“Tech workers make up a disproportionate share of residents in the city, and tech companies are more likely to have adopted broad or permanent work-from-home policies. This allows those workers to live anywhere they want, and many of them have decided they don’t want to live in San Francisco,” according to Jeff Andrews, who authored the Zumper report.

National rent growth continues stunning acceleration

Photo: Zumper
Photo: Zumper

After the pandemic began in March 2020, prospective buyers rushed into local home sales markets in hopes of acclimating their living arrangement to stay-at-home orders and work-from-home policies. Sales volume and home valuations skyrocketed as a result of the sudden and surprising demand. That’s now trickling down to the rental market and causing massive spikes in rent. Zumper’s national rent index for August has one-bedroom median rent up 9.2 percent since the second quarter of 2020, and two-bedrooms are up 11 percent.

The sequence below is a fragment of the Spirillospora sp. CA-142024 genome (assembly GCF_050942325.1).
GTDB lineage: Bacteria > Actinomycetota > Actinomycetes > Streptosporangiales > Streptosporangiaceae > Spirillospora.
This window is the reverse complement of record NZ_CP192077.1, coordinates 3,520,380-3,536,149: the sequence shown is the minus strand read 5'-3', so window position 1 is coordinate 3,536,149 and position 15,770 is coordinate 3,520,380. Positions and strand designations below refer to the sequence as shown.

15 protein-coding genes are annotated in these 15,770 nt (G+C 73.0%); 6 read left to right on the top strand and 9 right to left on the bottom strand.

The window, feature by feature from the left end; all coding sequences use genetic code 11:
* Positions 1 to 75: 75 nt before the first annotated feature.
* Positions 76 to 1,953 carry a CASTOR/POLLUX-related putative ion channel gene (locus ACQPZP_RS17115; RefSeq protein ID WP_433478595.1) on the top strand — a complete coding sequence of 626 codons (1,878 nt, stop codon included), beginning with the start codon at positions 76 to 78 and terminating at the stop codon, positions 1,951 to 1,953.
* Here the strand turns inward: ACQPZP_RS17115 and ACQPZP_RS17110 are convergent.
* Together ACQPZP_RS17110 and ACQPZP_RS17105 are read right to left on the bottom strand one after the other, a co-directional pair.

There are a number of factors contributing to this; as home prices have risen and bidding wars exploded, renters who would otherwise be buying properties have been priced out or gotten exhausted with the competition in the housing market. Others suffered economic hardship and had to tap into what they’d been saving for a down payment just to make ends meet. The number of people in these positions has built up over the course of the pandemic, slowly putting upward pressure on rent. The dam seems to have broken in 2021, as the national index has hit new all-time highs all but one month of this year.